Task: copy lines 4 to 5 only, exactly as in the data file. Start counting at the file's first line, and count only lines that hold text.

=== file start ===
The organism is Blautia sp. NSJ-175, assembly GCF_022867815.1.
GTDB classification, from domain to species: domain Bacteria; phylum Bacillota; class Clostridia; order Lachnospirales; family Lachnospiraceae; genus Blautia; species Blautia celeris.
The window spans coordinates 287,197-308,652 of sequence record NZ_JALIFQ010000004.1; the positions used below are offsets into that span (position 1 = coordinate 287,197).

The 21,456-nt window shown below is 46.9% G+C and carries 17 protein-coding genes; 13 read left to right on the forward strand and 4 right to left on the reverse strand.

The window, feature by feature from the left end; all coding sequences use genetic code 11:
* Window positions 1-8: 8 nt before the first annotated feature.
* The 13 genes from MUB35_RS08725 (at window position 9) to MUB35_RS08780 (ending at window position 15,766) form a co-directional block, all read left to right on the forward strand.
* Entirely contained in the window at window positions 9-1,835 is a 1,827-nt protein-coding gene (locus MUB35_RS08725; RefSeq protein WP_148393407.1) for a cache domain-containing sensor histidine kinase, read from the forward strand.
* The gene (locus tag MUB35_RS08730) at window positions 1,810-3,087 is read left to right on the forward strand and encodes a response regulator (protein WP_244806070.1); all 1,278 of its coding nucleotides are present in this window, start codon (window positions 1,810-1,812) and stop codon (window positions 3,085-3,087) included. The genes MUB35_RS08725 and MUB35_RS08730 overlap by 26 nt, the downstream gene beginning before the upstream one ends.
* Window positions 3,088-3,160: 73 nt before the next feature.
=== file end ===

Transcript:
The 21,456-nt window shown below is 46.9% G+C and carries 17 protein-coding genes; 13 read left to right on the forward strand and 4 right to left on the reverse strand.

The window, feature by feature from the left end; all coding sequences use genetic code 11: